Moreover, he has pitched more innings as a starter than Kopech, giving us a larger body of work to analyze — albeit, it’s still a small sample. Houck threw 58.2 innings in 13 starts last season, amassing a 3.68 ERA, 3.21 SIERA, 1.13 WHIP, 6.2 BB%, 30.0 K%, and 30.8 CSW%.

Houck had sterling numbers as a starter. In fact, among non-qualified starting pitchers with at least 30 innings pitched in 2021, Houck was tied for the 10th-highest CSW%. In addition, among that same group of pitchers, he was tied for the sixth-lowest SIERA. Thus, I’m enamored with Houck as a high-upside bargain, sporting an ADP barely inside the top-200 picks.

Jesus Luzardo (MIA): ADP – 263.3, SP76/RP30

First, allow me to temper your enthusiasm for Luzardo. I’m not calling him a shoo-in to break out this year. Still, I went from largely disinterested when I started my offseason ranking process to intrigued as a late-round or one-dollar auction flyer now.

I loved Luzardo entering 2021. But, unfortunately, he was a train wreck last year. The young lefty had a 6.52 ERA in 29.0 innings at the Triple-A level, 6.87 ERA for the A’s in 38.0 innings, and 6.44 ERA in 57.1 innings (all in starts) for the Marlins.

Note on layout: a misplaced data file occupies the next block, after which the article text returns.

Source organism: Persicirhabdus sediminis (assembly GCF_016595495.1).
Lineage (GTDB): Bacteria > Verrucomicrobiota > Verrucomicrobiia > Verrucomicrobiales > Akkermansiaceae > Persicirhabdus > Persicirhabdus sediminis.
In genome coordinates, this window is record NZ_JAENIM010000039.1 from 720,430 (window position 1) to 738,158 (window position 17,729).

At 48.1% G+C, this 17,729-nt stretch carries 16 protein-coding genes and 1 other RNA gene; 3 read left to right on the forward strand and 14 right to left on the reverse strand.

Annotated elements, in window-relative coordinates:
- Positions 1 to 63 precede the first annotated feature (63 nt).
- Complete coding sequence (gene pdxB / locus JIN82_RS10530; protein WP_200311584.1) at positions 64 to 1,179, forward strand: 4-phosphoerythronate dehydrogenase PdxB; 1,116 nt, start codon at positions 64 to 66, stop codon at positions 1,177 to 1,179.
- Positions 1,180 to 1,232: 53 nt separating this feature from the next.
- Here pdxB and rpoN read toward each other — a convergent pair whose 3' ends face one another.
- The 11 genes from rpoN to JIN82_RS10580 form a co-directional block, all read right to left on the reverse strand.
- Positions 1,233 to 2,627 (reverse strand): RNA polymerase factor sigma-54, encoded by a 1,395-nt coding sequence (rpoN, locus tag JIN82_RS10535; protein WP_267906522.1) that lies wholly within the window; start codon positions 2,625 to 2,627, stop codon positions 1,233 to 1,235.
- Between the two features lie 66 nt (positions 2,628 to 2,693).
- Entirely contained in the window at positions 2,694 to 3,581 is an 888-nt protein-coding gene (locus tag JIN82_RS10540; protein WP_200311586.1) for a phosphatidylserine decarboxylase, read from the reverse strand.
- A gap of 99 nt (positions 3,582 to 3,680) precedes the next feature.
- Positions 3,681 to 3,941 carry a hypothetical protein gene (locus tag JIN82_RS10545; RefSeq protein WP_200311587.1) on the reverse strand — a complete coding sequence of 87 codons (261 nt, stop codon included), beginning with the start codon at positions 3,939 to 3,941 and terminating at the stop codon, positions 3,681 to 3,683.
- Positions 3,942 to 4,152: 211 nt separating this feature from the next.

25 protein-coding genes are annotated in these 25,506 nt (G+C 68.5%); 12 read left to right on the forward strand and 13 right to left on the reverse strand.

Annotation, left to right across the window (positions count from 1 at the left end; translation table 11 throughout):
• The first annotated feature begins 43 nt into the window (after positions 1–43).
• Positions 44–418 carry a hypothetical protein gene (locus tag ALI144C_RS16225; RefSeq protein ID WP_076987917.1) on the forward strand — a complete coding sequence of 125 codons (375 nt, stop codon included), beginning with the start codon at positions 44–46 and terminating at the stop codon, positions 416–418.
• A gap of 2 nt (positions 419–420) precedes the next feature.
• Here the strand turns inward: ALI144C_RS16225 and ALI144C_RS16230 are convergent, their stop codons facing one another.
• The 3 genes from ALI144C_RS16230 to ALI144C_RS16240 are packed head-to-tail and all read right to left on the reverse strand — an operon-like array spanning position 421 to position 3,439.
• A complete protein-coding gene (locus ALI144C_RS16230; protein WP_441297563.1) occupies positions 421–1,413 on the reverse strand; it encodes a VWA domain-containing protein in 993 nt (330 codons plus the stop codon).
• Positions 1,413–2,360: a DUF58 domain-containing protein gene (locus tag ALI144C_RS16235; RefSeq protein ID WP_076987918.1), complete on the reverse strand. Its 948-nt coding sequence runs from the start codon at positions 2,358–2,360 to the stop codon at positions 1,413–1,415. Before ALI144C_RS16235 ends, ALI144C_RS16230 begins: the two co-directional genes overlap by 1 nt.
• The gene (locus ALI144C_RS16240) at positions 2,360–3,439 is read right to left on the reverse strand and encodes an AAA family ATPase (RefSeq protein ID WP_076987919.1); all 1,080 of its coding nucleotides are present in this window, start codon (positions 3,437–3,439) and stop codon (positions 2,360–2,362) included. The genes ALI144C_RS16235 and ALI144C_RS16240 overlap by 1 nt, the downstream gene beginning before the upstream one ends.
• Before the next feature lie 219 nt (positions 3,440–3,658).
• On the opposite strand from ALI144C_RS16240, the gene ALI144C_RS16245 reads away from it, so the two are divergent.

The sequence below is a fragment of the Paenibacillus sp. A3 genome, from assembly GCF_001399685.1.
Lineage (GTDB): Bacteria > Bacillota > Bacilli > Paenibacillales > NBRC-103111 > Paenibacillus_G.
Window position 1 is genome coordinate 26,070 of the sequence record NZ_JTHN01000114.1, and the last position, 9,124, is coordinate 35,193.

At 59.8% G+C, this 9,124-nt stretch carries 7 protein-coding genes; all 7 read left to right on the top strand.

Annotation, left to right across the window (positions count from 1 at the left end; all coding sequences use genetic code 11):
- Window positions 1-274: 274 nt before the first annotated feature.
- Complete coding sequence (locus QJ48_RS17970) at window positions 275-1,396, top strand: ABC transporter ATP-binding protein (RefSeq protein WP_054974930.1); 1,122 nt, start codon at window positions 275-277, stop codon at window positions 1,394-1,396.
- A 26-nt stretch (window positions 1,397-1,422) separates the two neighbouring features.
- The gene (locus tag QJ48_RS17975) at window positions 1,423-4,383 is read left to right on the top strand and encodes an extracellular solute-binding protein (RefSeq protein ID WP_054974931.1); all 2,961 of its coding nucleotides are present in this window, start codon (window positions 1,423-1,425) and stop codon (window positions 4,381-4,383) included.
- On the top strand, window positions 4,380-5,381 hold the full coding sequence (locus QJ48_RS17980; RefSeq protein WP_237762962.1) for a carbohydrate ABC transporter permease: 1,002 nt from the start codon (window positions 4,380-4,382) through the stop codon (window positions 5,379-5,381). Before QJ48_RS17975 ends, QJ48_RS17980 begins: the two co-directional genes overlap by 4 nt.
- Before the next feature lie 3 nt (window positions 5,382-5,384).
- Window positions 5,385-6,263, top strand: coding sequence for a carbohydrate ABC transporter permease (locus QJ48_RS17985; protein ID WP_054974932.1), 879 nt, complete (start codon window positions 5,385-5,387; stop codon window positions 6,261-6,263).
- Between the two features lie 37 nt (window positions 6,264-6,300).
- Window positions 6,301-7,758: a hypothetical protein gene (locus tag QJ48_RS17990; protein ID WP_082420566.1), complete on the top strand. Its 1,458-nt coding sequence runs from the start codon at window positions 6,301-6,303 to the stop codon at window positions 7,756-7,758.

Luzardo’s control abandoned him last year, resulting in an ugly 11.0 BB% in the Bigs and an 11.1 BB% in Triple-A. However, in his first 71.0 innings in The Show, he had only a 6.8 BB%. So, maybe last year was an outlier, and he’ll revert to pre-2021 control.

Additionally, Luzardo struggled mightily to strand baserunners. He had a 59.4 LOB% in Triple-A and a 65.4 LOB% in the Majors in 2021. According to FanGraphs, 72.1 LOB% was the league average in 2021. Further, Luzardo had a 79.5 LOB% in 2019 and 2020 for the A’s. As a result, he’s a prime candidate to enjoy positive regression in LOB%.

Nevertheless, my growing intrigue in Luzardo was fueled by his 2021 whiff rates. I recently used the Baseball Savant pitch-type Whiff% leaderboards for the Advanced Stats Leaderboard series. Luzardo popped out after appearing on two leaderboards. Luzardo was 18th out of 145 pitchers that used a changeup in at least 50 plate appearances against them, generating a 35.0 Whiff%. More impressively, he was 10th out of 114 pitchers that threw a curveball in at least 50 plate appearances against them, coaxing a gaudy 42.1 Whiff%. Therefore, he has a pair of top-shelf bat-missing pitches. Simply, that’s enough to get him on my radar as a post-hype sleeper.

Other Notable RP-eligible SPs: Luis Severino (NYY), Cal Quantrill (CLE), Drew Rasmussen (TB), and Nestor Cortes Jr. (NYY) 

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Josh Shepardson is a featured writer at FantasyPros. For more from Josh, check out his archive and follow him @BChad50.